On May 23 the National Oceanic and Atmospheric Administration’s Climate Prediction Center forecasted an “active,” or “extremely active” hurricane season this year, which begins June 1. During the upcoming six-month hurricane season, forecasters anticipate a “70 percent likelihood” of 13 to 20 named storms arising, which consist of winds exceeding 39 mph. Of those, 7 to 11 could whirl into hurricanes, consist of winds that travel 74 mph or higher. The announcement also predicted that up to 6 major hurricanes with winds surpassing 111 mph will be included; the previous seasonal average is 3. These ranges are far above normal, and are likely the result of three ruling climate factors.
Hurricane formation. Water temperatures have been warmer than average in the tropical parts of the Atlantic Ocean and Caribbean Sea, which adds to the risk of whirlpool development. There has also been a strong West African monsoon, which has been responsible for the persistent high Atlantic hurricane activity since 1995. If these current atmospheric climate patterns persist, we can expect them to catalyze drastic hurricanes.
As alarming as the predictions may be, the NOAA stresses that they are merely predictions and they cannot definitely proclaim how many hurricanes will end up hitting US soil. The NOAA urges citizens to become prepared and aware of the circumstances they may face. The seasonal hurricane outlook is not a hurricane landfall forecast because it cannot strategically predict how many storms there will be and where they will likely strike land. Forecasts for individual storms and their impacts will become available throughout the season by NOAA’s National Hurricane Center.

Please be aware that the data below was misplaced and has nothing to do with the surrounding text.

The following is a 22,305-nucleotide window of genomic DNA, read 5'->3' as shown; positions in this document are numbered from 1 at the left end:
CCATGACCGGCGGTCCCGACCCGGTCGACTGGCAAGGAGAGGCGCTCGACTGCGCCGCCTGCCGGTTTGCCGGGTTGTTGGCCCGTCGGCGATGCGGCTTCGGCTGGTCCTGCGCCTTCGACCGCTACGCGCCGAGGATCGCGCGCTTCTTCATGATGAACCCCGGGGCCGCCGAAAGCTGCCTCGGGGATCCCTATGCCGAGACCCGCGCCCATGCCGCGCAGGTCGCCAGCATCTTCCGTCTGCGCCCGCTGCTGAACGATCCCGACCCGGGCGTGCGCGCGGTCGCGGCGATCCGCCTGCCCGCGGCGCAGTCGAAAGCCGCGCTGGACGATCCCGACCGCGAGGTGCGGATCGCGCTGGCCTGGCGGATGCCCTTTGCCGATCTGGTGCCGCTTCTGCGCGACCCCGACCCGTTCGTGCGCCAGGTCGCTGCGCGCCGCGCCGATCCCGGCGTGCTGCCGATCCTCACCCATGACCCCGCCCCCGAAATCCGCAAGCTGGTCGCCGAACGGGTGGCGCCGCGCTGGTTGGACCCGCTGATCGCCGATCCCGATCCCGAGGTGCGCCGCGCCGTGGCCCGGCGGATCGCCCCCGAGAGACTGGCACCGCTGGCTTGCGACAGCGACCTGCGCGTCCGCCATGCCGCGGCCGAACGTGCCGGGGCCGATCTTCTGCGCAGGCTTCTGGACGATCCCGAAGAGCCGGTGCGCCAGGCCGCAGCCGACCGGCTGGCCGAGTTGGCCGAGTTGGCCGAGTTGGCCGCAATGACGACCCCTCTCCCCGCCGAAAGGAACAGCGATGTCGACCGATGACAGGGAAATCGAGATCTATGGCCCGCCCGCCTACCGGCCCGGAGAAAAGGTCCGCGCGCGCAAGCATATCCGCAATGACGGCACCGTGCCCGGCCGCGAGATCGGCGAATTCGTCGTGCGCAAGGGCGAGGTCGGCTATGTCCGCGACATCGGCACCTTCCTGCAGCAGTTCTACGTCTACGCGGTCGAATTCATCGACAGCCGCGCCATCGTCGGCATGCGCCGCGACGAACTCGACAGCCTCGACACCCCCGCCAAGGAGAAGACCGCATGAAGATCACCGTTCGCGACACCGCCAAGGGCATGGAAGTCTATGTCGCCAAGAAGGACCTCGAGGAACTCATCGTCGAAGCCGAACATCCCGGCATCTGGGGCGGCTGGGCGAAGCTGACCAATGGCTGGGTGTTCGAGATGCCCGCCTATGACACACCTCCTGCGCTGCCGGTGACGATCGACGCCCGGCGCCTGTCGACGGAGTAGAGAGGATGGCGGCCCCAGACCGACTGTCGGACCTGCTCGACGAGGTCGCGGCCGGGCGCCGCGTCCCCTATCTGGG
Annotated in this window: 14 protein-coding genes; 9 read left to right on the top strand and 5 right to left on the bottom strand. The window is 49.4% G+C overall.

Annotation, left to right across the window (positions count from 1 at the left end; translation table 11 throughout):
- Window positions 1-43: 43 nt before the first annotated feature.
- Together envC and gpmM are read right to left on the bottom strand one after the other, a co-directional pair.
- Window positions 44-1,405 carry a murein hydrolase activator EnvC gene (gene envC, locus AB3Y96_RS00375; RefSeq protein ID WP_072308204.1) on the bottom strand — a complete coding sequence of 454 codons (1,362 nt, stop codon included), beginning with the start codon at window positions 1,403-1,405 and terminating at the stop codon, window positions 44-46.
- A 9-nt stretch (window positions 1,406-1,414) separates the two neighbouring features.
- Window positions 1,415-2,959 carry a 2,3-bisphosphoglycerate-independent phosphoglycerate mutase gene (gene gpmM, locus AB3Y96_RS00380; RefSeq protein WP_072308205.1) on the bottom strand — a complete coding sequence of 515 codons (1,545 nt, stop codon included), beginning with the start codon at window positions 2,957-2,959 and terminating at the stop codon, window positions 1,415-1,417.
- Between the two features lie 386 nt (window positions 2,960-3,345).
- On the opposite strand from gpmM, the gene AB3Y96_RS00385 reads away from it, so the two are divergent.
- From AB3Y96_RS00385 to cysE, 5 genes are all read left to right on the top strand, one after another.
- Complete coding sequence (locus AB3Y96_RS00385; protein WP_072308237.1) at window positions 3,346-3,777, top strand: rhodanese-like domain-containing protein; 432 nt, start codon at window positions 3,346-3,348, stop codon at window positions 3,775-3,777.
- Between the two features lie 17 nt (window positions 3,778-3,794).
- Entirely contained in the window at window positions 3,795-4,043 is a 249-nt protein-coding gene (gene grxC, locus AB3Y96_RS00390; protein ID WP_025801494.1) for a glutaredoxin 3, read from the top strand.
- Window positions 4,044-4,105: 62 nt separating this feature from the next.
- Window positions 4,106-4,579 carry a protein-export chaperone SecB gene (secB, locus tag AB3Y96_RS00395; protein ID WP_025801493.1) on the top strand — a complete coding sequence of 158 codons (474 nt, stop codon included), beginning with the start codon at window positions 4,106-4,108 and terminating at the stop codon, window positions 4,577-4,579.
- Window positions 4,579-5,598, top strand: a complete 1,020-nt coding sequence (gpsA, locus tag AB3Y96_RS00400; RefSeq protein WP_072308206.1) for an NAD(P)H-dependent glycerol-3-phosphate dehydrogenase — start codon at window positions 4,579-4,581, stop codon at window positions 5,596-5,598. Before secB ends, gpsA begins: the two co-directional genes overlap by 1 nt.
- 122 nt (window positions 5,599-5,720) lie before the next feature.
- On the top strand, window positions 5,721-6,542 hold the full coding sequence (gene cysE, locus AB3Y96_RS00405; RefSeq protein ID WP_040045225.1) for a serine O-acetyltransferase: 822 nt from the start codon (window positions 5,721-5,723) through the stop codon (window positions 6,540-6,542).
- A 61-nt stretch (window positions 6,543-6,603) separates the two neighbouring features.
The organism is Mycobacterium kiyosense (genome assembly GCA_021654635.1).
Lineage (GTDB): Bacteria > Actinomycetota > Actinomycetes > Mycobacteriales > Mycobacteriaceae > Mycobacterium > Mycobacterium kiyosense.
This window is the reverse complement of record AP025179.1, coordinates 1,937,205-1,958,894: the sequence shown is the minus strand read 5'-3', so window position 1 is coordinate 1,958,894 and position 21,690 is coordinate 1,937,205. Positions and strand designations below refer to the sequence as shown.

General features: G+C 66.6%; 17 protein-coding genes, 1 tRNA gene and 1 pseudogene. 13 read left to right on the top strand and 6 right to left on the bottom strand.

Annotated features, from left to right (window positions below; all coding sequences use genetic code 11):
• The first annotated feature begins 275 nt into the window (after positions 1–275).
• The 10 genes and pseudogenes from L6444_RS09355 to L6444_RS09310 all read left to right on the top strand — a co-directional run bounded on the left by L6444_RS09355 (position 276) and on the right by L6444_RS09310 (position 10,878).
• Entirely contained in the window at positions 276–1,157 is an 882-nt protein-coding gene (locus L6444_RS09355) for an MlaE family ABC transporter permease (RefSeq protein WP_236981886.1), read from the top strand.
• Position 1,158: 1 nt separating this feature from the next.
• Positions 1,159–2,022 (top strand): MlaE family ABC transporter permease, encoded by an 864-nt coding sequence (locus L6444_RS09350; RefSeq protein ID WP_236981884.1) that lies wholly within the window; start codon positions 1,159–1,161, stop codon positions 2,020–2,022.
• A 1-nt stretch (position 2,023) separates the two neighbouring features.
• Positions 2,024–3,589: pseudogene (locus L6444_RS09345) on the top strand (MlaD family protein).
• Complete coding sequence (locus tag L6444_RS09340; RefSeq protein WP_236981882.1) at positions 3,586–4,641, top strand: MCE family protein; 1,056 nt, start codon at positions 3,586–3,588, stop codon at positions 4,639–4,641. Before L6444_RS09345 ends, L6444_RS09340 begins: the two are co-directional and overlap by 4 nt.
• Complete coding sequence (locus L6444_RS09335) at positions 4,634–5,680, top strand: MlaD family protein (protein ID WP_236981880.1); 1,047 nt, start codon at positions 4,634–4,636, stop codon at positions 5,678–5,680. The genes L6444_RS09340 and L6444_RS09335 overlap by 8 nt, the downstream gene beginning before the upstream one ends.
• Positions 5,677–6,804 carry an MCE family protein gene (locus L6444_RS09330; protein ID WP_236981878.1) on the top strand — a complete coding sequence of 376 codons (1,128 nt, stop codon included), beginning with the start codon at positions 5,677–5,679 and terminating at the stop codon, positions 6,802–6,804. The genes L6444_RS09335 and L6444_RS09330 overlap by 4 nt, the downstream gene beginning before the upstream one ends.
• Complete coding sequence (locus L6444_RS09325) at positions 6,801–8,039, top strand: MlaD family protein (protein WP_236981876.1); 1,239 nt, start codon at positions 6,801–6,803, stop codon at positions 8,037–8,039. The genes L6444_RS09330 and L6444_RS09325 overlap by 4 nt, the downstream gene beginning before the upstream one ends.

Within the report posted on NOAA’s news site, Kathryn Sullican, NOAA acting administrator, was quoted, “With the devastation of Sandy fresh in our minds, and another active season predicted, everyone at NOAA is committed to providing life-saving forecasts in the face of these storms and ensuring that Americans are prepared and ready ahead of time.” Hurricane Sandy, deemed a tropical storm, caused around $50 billion in damage, and took the lives of more than 100 people. “As we saw first-hand with Sandy, it’s important to remember that tropical storm and hurricane impacts are not limited to the coastline. Strong winds, torrential rain, flooding, and tornadoes often threaten inland areas far from where the storm first makes landfall.”
“The start of hurricane season is a reminder that our families, businesses and communities need to be ready for the next big storm,” Joe Nimmich, FEMA associate administrator for Response and Recovery was quoted on NOAA’s site. “Preparedness today can make a big difference down the line, so update your family emergency plan and make sure your emergency kit is stocked. Learn more about how you can prepare for hurricane season at www.ready.gov/hurricanes.”